Spend your mind wisely


New technology and children

The cover of Time magazine features the new iwatch, and reads “never offline”. What happens to us when we are never offline? It’s not so much that being online is bad for you, but rather that it takes time, attention and energy away from things that could be good for you–like YOUR LIFE. All mental, social, behavioral, emotional and many physical illnesses are the result of unmet needs. In order to resolve these problems we must look at where our total energy, attention, attunement goes to, and ask ourselves, “is this need-fulfilling or not?” If not, then what you are doing is jeopardizing your psychological health, because it is costing you energy that should be devoted to those social and internal exchanges that fulfill the needs of yourself and those you love.

Think of it this way: If you had $100 to spend every day, you would want to budget that money to first go toward those things you can’t do without (food, shelter, clothing, maybe medicine, something to drink, safety necessities, etc.) for yourself and your family.Only when you have purchased all these necessities should you be looking at spending the money on expendables. Your mind and social system operates in a very similar way. You have a finite amount of time, energy and focus every day, and you are tasked with distributing it toward things that fulfill your needs and the needs of those around you. If you don’t budget accordingly, or if you don’t balance your expenditures, you will leave unfulfilled needs. Unfulfilled needs equals depression, anxiety, eating problems, loss of self-concept, relationship distance and conflict, behavioral problems, etc.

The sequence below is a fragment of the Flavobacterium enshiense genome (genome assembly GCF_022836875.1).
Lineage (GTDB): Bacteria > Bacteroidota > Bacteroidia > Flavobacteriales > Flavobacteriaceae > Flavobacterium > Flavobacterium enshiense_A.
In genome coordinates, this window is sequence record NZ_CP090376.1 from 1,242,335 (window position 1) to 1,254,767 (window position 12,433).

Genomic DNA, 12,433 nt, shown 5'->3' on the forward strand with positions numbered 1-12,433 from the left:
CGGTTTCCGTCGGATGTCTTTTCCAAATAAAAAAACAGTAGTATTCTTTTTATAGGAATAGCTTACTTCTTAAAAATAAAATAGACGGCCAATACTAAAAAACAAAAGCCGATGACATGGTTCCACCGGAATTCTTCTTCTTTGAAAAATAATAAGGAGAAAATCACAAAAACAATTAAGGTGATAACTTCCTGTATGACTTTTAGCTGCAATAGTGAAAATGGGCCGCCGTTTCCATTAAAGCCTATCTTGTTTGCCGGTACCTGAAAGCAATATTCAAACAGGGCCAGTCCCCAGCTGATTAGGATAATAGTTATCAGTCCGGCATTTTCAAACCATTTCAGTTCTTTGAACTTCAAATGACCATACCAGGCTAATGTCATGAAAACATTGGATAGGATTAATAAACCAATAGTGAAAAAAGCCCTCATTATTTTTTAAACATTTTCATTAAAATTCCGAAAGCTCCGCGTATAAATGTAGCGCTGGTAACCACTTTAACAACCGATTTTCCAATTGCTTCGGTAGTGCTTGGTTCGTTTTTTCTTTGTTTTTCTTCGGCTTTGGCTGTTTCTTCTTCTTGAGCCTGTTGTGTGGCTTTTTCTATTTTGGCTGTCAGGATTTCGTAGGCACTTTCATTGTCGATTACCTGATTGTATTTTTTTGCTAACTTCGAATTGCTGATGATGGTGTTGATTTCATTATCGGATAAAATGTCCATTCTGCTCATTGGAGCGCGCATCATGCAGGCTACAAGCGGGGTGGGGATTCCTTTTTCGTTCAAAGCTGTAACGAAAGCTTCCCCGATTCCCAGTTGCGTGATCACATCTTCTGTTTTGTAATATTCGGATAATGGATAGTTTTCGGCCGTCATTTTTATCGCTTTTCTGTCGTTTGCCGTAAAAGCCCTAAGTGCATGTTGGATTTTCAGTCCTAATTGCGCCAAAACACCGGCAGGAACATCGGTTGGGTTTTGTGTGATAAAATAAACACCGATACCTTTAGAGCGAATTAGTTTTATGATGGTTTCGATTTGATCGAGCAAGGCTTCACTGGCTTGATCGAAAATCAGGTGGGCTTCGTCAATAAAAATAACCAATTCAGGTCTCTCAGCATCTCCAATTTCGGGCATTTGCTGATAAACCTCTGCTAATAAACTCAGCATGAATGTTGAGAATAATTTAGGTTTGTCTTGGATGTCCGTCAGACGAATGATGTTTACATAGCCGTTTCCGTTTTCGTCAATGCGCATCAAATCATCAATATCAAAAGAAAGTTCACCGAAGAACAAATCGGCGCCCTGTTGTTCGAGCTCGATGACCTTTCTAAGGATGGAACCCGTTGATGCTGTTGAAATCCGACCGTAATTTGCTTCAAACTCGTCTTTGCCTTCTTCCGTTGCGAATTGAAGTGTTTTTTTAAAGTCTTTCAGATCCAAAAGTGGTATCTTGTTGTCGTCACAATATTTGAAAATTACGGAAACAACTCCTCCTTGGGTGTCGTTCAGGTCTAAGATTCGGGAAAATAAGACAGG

If, with your $100 budget you buy a $90 skateboard instead of paying rent and buying food…you’re going to be in trouble. Or maybe you pay $90 in rent and there is nothing left for the other areas of need…you’re going to be in trouble. Emotionally and psychologically we suffer when we are imbalanced or in deficit in how we meet our needs.

So the iphone is a similar to that skateboard you want to buy. Yes it’s cool, it feels good, it’s fun, but can you afford it? Can you afford the time and attention and effort you take away from yourself, others around you and your life so you can ‘never be offline?’ Is that a good thing for our society? My guess is no. We struggle more than ever with our family relationships, emotional wellbeing and physical health because we are so committed to putting energy toward things that don’t meet our needs. Technology provides ways to disrupt your ability to understand and meet your self-needs and the needs of those around you. It disrupts the ability of others to attune to you and meet your needs.

In order to stay well and meaningfully care for others, you must be present. Be judicious and conscientious about your attention, time and energy. Life doesn’t happen online, so to me, ‘never offline’ means ‘never living’. These inventions are really just ways to stop living without having to die first. Bad juju.